Written by: Emma Sunnerton-Burl

My first impressions were that this, thick booklet, ‘zine’ style, magazine is jam-packed full of information, articles and reviews connecting tarot and music in various ways. With a fully independent and DIY feel to it, it is filled with interesting discussions, approaches and viewpoints. As I delved deeper and read what was on offer I also realised to get the most from this there would be a good amount of time listening to music – most of which was new to me, though many of the genres represented were to my usual taste, so I found the experience very enjoyable. Ste makes it clear this magazine is biased towards his own tastes in electropop and punk/folk-punk music in the alternative scene rather than a magazine with genres from across the board represented – I enjoyed hearing some great music I hadn’t experienced before and consider the links to tarot at the same time.

I think it would benefit from a Spotify playlist of the artists talked of even if the specific tunes are not available. So I made one to augment my enjoyment of the zine; putting an album or two of each musician mentioned onto the list. Some didn’t appear on Spotify so I went to Bandcamp to listen, though this is less easy to share as a list.

The zine is written in an informal exploratory style and I found the tone very warm and inclusive. A nice intro to tarot for those less familiar with tarot started the magazine, then it continues with articles that fall roughly into one of the following categories; Music written referencing the tarot; musicians who use the tarot in their creation process; tarot decks that have been aligned to music in some way – like a song for each card type thing, tarot decks that are depicting musicians and interestingly interviews with musicians which are carried out using the tarot as the first answer to a question before allowing the interviewee to comment both on the question and the tarot card concerned.

I particularly liked the interview style with the tarot as it added a new dimension to interview material and enabled the artist to talk more of their own process in a new way which I found particularly interesting as a tarot reader.

A couple of articles that really stood out to me. One was by Robert Place who talked of the link between numbers, their symbolism and the notes of the western scale, and additional correspondences to astrology and the chakras as developed initially by Pythagoras and how this linked to tarot through these systems.

Another was the review of the Khaoamusica majors deck which is an art, music and tarot collaboration. For a collaborative deck is it very unified and the music though varied sounds excellent. Something I am intending to buy on the strength of this review and the website directed to.

Another distinctive article was from Enrique Enriquez looking at meaning and coincidence and a performance art style use of the tarot which was a fascinating read.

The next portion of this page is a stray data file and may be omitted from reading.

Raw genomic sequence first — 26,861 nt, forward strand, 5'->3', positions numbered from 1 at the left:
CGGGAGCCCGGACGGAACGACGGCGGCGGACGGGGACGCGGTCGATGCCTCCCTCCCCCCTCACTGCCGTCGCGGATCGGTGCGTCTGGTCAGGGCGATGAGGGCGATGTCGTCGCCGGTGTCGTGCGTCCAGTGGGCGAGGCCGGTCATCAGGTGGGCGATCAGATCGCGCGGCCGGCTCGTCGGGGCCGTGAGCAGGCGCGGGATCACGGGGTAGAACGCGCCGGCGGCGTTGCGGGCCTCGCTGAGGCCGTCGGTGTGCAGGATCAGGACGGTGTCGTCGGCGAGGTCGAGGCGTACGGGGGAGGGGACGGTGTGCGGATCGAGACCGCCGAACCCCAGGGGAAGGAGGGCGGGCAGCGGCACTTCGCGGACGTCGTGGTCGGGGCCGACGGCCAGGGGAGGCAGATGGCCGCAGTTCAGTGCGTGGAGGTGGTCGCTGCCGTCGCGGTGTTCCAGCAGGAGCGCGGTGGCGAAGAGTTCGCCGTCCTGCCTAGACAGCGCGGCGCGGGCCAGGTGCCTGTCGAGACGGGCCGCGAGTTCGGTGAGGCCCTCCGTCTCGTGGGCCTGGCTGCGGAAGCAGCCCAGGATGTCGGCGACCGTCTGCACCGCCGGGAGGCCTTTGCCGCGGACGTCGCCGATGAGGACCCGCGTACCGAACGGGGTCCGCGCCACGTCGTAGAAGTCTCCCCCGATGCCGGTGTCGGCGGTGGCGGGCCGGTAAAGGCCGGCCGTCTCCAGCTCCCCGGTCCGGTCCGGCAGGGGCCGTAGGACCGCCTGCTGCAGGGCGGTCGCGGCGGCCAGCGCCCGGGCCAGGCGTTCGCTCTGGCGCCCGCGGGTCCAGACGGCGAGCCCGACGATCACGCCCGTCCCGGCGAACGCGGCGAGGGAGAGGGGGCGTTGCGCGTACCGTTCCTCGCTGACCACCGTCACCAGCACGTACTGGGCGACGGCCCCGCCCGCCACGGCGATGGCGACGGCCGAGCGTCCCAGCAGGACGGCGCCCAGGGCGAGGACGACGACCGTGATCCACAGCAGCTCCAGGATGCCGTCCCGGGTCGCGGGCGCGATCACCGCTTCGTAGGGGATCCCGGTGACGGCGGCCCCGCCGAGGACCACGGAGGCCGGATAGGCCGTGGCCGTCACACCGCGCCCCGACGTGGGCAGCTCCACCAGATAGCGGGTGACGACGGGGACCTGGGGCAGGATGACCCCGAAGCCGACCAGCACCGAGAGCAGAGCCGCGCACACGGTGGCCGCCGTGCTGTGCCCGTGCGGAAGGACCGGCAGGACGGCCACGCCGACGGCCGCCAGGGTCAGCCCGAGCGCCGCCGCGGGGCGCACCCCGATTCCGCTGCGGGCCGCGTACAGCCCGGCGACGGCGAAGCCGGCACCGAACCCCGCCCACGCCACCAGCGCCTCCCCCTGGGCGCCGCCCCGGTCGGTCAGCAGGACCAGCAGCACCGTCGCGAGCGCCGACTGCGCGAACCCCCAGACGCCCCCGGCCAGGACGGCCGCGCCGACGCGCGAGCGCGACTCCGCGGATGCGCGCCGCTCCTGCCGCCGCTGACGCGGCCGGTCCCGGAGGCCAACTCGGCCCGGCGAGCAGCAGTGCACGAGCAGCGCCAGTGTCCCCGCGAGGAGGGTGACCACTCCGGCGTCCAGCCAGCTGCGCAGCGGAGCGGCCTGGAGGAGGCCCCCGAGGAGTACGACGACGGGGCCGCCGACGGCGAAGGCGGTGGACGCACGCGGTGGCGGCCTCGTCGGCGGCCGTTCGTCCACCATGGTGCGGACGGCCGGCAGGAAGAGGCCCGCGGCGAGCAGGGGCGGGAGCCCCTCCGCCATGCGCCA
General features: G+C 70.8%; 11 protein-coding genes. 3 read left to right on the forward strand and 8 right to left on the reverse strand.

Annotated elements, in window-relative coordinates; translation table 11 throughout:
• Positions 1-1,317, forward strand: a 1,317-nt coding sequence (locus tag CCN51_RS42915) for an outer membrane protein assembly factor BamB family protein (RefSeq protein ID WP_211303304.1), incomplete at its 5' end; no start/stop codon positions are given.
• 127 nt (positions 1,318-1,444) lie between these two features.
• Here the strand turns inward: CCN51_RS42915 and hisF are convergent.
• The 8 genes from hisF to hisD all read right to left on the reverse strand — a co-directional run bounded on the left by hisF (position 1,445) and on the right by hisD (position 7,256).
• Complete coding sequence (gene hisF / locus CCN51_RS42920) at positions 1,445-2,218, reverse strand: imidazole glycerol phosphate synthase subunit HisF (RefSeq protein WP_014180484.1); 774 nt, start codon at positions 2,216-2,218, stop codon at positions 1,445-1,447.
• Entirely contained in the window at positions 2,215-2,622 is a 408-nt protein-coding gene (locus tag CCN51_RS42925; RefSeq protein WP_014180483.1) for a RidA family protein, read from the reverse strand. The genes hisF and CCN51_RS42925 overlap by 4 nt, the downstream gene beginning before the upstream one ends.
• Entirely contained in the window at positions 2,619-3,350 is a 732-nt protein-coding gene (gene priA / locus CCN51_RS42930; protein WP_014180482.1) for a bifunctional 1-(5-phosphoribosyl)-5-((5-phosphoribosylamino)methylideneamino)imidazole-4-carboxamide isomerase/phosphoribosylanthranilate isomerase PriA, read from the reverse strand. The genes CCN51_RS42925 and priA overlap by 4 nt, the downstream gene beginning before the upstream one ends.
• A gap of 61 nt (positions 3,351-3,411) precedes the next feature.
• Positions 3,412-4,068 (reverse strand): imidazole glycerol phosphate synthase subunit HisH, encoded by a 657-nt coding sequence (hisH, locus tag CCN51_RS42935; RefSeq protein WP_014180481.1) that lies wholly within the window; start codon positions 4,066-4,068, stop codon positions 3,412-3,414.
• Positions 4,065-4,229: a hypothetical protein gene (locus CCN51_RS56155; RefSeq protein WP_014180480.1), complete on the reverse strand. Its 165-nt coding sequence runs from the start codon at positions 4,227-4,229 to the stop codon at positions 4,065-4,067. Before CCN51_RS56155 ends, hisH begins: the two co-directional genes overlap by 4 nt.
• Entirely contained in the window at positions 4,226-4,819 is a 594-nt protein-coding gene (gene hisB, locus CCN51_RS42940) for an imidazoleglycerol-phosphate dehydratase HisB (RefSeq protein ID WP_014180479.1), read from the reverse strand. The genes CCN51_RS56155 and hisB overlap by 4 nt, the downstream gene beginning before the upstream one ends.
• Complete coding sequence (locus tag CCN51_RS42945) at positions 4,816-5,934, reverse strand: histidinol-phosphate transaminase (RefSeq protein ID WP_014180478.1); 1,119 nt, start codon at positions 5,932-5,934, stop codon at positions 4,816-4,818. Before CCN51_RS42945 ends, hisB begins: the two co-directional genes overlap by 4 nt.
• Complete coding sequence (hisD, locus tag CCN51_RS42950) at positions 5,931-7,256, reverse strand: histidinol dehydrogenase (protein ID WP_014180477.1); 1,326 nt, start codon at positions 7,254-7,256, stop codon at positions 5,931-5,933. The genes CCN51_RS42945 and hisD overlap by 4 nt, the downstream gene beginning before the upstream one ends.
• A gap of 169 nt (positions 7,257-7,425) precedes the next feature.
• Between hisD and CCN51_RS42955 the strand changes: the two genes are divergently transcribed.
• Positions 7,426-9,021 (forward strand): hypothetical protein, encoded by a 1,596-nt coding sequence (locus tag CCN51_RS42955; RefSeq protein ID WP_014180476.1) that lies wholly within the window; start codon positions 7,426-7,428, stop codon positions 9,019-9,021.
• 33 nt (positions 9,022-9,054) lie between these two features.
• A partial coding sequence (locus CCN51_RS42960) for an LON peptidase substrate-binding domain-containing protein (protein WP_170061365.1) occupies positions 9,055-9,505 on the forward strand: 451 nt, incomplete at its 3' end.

Something that struck me as refreshing and powerfully inclusive, was how much of the magazine was concerned with peoples’ work in music and tarot from the LGBT+ community. Additionally there is a larger, than commonly seen in UK publications anyway, representation of European musicians represented, with songs in languages other than English, which I found very enlivening and expanding.

The review of the punk tarot zine created by Jessie Lynn McMains was good and dotted throughout the zine there were interesting facts that connected well-known musicians and tarot in some way.
My only criticism is that the back cover seems to be printed badly – with half the wording upside down – possibly this being a review copy I have received – others may not have this error.

At the end Ste makes a few final words mentioning the many decks with musical connections and songs with tarot connections that were not included in this chunky zine – I wonder whether it’s a taster of volume 2 (or Issue 1 as this issue is Issue 0 following the Fools journey numbering!) ?

In all I found the zine an interesting read, with topics touched on that would be fascinating to explore further. It gave an interesting way to select new music to listen to and with the list of songs connected to the majors in Khaoamusica I started to wonder whether divination by a shuffled (made by randomising a song list number of times perhaps) playlist might be an interesting divination method to explore.


Name: “TAROT MAKES MUSIC is a one-off magazine uncovering the fascinating relationship between tarot cards and music. Classic alternative and pop albums that have been inspired by tarot cards are reviewed. Some of the most groundbreaking authors in the tarot world, namely Christiana Gaudet, Enrique Enriquez, Robert M.Place and Theresa Reed (a.k.a The Tarot Lady) share their stories and research. Cult musicians Wendy Rule and Derek Schmidt discuss how the 78 cards of the tarot have inspired them to create haunting and beautiful music. Featuring quirky tarot musical facts, psychedelic music-themed tarot decks and tarot-themed interviews with queer and radical underground musicians, TAROT MAKES MUSIC is a bizarre, niche collector’s item for esoteric music-loving geeks everywhere!”

Creators: Ste McCab – The Tarot Cat
Purchase: It’s available as a printed glossy magazine or a PDF digital magazine on Etsy.


Tarot Cat · August 1, 2018 at 11:52 am

Thanks so much for the review Emma! I love that you made a Spotify playlist. Great to read this – I’ll link to it from my website. Ta!

Ste / Tarot Cat

ps the back page is upside down as the reversal to the cover theme of ‘Tarot Makes Music’ (it reads ‘Music Makes Tarot’).

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